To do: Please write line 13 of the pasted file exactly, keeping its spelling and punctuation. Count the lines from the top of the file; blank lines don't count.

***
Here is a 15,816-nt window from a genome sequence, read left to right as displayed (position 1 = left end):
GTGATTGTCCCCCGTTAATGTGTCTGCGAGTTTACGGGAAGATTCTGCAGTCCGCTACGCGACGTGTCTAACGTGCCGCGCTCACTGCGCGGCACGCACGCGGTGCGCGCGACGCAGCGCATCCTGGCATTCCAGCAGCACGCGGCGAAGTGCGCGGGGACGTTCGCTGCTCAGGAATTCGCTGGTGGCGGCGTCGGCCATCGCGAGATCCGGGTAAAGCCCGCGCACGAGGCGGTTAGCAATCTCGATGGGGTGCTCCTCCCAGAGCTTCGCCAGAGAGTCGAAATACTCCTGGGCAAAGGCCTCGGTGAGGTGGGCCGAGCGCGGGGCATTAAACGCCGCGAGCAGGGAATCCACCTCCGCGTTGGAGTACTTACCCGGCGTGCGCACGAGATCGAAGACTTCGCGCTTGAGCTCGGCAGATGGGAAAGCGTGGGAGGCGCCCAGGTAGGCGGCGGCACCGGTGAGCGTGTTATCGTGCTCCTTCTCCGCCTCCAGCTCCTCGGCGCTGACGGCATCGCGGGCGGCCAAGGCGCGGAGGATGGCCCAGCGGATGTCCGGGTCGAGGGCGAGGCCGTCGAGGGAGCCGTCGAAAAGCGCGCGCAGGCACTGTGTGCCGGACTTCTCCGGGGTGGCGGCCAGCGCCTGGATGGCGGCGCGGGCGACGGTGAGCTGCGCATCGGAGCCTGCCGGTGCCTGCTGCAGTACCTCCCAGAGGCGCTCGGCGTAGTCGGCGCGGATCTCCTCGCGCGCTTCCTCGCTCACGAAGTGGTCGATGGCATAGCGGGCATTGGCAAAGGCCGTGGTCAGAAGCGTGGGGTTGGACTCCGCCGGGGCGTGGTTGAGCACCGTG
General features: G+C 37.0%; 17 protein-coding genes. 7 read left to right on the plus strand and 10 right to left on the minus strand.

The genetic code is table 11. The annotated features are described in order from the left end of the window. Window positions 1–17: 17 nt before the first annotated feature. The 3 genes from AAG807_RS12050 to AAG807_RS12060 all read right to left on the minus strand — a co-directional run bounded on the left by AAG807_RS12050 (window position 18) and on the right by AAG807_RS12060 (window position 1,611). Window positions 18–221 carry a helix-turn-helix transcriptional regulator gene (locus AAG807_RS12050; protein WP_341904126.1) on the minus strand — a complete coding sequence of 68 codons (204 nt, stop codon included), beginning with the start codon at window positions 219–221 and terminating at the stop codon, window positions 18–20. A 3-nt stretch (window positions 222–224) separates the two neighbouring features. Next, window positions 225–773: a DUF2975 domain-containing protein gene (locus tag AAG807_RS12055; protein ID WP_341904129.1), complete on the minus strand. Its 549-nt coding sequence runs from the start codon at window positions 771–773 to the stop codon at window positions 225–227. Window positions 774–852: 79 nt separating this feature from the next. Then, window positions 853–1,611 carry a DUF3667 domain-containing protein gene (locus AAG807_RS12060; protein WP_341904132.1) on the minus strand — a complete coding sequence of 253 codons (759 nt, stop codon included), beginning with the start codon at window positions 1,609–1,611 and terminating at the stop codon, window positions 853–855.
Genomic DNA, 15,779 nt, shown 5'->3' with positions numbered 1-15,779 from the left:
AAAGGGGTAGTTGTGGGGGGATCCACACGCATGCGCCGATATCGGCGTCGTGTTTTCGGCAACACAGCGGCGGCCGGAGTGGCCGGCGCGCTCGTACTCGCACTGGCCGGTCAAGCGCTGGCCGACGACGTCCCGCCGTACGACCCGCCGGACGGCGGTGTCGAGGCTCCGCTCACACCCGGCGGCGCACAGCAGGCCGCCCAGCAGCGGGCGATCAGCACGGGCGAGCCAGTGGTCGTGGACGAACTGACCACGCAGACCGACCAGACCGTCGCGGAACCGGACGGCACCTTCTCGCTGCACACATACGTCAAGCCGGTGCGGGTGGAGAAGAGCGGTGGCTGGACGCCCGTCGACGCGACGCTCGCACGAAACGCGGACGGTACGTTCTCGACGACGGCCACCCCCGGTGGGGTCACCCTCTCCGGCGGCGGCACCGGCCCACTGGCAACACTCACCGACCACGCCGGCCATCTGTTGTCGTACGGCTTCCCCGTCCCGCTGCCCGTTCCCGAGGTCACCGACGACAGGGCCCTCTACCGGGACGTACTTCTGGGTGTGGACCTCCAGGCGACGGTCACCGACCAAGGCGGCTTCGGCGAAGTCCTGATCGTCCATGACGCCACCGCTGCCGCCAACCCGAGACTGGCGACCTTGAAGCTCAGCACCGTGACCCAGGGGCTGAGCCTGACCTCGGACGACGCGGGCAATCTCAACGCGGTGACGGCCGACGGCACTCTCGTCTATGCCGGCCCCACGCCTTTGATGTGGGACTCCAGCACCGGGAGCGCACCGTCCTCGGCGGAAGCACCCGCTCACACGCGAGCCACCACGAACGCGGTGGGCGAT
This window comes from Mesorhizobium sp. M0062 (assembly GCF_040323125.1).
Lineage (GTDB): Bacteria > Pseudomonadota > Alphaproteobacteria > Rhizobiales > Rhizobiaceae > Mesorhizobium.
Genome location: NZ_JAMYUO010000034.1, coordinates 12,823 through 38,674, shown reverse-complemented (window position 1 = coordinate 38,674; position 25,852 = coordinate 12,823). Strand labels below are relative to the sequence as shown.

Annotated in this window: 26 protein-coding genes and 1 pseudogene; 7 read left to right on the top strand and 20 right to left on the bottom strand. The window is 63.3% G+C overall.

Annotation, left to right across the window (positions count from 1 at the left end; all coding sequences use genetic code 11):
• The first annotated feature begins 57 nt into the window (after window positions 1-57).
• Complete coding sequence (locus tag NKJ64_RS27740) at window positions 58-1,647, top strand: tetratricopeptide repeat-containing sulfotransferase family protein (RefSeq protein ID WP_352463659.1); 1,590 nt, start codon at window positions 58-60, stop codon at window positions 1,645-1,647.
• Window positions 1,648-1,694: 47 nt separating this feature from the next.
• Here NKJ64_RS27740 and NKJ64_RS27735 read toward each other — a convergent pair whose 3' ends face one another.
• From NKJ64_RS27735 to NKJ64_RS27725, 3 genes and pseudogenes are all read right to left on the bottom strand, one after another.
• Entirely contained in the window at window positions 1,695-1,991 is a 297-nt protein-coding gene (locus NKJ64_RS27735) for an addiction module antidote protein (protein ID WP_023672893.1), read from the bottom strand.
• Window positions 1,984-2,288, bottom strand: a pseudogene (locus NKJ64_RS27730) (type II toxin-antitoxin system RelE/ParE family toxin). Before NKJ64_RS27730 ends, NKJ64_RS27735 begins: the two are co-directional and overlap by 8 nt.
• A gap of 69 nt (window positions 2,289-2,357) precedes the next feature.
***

• Complete coding sequence (locus tag NKJ64_RS27740) at window positions 58-1,647, top strand: tetratricopeptide repeat-containing sulfotransferase family protein (RefSeq protein ID WP_352463659.1); 1,590 nt, start codon at window positions 58-60, stop codon at window positions 1,645-1,647.